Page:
The end of February sees the jobs market continuing to be tight, though some soft spots are starting to show (hiring has moderated somewhat, and wage growth is high but cooling). It’s not enough, however, for the Federal Reserve to discontinue the cadence of interest rate hikes.
The labor market saw strong gains again in February by adding over 300K jobs, proving January’s numbers were not a fluke. Hiring remains robust particularly in the leisure and hospitality sector, responsible for 1/3 of the February gains.
- The unemployment rate comes in at 3.6% (up from 3.4%).
- New jobs added: 311,000 jobs were added in February.
- Notable findings: This is stronger than the forecast of 225K. Hiring remains robust in leisure, hospitality and healthcare, with additional strong gains in the retail and government sectors. Of the 311K new jobs added, 105K were in leisure and hospitality – even higher than the +91K average for the sector over the last six months. This sector remains 2.4% below pre-pandemic levels. Construction, a key industry to watch as a recession indicator, rose by 24K jobs in February, higher than the +20K average for the last six months and declines were seen in information, and transportation and warehousing.
- Open jobs were down from 11.2M to 10.8M, but there is still almost double the number of jobs available as there are people to fill them.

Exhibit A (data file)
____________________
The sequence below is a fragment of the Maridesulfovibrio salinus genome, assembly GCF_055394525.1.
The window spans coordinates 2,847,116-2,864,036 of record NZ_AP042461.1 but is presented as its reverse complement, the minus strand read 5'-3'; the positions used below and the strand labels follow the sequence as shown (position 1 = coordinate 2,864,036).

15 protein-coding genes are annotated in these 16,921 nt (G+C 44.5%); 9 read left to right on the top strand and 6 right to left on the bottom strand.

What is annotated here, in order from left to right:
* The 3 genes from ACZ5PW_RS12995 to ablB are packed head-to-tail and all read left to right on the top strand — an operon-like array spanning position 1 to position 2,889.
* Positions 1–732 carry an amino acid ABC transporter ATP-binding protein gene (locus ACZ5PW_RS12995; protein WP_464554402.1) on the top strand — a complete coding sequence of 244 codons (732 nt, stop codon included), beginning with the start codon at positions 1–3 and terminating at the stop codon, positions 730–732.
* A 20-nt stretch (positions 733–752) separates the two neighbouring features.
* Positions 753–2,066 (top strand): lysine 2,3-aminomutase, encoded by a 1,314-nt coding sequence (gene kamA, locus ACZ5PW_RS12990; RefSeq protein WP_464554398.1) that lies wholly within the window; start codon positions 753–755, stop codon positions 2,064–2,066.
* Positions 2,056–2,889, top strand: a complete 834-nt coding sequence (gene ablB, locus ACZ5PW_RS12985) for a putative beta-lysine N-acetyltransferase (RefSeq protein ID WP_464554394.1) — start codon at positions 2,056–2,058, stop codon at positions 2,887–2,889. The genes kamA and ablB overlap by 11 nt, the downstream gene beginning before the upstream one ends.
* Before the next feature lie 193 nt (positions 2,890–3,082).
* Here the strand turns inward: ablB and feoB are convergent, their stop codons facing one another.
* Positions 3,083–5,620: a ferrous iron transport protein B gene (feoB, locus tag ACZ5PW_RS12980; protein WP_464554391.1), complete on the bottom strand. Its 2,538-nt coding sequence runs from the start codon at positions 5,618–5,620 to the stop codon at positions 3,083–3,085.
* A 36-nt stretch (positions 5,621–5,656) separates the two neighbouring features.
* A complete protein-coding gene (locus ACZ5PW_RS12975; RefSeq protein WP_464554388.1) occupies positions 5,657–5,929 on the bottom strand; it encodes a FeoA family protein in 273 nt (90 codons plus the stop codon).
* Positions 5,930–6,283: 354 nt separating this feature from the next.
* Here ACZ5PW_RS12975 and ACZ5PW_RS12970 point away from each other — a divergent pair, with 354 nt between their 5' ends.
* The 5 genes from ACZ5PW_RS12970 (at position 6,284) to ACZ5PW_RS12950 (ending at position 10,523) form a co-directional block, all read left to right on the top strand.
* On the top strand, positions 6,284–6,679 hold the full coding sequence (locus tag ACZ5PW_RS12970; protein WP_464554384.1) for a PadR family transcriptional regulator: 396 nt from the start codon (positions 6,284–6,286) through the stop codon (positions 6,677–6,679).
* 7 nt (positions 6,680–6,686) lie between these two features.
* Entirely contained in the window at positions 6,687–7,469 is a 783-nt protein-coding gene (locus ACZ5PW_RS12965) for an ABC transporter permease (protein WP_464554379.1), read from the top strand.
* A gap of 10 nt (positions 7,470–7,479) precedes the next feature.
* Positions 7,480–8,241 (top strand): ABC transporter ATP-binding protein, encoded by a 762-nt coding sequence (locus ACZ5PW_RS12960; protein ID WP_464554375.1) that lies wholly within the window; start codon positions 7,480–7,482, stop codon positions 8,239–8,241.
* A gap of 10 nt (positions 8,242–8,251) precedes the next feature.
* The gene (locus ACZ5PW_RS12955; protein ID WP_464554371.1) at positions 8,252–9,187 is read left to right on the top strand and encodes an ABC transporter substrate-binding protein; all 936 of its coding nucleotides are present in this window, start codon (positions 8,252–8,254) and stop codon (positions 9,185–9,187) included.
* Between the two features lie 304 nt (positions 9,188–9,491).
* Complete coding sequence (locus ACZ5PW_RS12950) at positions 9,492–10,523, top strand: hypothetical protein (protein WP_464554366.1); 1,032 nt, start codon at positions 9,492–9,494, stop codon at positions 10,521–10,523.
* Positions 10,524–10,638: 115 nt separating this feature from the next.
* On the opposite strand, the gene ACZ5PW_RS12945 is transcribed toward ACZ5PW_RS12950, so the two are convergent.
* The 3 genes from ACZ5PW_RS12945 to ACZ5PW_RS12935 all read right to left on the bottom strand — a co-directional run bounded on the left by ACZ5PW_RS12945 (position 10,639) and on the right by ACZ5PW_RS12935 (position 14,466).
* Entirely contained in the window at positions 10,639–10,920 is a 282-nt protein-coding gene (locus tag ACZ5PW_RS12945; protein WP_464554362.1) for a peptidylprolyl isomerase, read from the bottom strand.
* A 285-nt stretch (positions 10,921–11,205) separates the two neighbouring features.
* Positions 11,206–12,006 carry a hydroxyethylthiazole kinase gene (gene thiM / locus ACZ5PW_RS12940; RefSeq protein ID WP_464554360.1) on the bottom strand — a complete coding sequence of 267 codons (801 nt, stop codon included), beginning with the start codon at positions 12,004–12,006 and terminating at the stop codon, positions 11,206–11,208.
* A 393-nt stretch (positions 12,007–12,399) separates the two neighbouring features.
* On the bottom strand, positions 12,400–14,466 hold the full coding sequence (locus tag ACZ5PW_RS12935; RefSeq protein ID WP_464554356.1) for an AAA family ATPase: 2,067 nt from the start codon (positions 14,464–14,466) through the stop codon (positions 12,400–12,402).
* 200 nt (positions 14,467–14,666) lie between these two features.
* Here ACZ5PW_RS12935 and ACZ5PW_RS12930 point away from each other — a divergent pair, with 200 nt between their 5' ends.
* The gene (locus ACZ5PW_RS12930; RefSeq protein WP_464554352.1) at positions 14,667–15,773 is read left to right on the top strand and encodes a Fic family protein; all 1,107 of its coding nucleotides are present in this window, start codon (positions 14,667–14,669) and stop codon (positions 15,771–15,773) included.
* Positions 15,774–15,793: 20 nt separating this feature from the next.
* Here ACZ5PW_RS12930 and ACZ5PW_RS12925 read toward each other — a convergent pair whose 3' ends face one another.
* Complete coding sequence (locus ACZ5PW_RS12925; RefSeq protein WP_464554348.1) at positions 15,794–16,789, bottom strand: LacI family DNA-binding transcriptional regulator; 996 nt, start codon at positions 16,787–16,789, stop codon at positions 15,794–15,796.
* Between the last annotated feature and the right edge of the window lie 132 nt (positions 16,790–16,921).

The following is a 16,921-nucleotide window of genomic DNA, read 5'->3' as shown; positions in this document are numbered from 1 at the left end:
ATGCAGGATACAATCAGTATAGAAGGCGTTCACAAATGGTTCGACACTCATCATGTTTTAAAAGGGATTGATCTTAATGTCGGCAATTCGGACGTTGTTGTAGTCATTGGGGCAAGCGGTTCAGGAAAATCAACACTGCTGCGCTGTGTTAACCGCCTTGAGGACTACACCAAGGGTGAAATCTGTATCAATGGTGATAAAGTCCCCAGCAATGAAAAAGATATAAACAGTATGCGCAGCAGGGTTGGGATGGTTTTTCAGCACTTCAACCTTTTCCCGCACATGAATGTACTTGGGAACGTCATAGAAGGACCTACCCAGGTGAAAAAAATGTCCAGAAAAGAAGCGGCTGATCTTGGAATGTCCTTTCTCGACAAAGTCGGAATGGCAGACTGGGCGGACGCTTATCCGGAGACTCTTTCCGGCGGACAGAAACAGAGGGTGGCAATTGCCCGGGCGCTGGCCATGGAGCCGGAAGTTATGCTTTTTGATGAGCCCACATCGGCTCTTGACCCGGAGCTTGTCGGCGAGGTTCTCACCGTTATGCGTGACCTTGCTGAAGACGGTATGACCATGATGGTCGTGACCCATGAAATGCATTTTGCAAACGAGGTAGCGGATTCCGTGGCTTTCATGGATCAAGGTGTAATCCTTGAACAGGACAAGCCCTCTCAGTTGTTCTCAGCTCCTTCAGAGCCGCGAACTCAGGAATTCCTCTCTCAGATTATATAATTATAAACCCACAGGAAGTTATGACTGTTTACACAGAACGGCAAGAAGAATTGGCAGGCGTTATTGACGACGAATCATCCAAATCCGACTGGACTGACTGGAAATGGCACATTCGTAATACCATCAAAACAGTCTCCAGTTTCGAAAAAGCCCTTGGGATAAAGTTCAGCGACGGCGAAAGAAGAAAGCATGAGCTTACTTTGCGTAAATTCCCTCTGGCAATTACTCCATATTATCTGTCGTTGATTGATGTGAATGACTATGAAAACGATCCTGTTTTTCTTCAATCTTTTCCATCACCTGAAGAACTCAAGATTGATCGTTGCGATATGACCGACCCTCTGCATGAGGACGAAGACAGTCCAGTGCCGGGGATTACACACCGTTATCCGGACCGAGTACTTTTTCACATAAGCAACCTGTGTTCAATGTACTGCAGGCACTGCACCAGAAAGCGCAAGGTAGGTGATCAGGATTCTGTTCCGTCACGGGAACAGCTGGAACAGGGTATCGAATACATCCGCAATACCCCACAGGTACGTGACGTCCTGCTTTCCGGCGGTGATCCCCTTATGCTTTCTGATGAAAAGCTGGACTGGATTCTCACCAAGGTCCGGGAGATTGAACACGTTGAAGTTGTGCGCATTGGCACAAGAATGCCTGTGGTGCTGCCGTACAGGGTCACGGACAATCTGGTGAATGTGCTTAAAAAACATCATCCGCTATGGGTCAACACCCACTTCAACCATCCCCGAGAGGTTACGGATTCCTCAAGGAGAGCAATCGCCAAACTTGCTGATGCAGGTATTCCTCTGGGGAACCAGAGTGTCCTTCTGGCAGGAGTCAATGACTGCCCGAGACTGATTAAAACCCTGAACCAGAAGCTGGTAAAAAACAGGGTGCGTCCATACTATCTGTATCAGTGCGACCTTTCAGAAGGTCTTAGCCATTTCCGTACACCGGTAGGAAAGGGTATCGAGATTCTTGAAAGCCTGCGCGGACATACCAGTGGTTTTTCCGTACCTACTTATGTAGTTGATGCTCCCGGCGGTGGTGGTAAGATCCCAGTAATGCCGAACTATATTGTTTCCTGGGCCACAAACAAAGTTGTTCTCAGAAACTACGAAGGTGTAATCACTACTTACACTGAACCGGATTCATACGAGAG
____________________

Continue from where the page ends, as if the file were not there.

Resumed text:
- There was a slight change in the labor force participation rate, up to 62.5% from 62.4%, the highest level since March 2020.
- Job quits in February were down slightly from 4K to 3.8K or from 2.6% to 2.5% but remained historically high.
- Wage growth continues, with hourly wages up 4.6% over the prior year, a jump from the 4.4% increase in January. That’s still good news for inflation, as the increase was below the YOY estimate of 4.8%, and the monthly increase of 0.2% was less than the 0.4% estimate.
Gains, Losses and Insights:
Initial jobless claims rose in the first week of March (211K new claims), which was higher than expected. We also see claims rise from 1.6 million to 1.7 million, hitting the highest since January 2022. Career Services firm Challenger, Gray & Christmas reported (according to Forbes) that U.S. employers have announced plans to cut more than 180K employees this year, which would be the fastest pace since 2009. However, in February, layoffs remained low, despite warnings from Big Tech.
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* Above represents February 2023 Data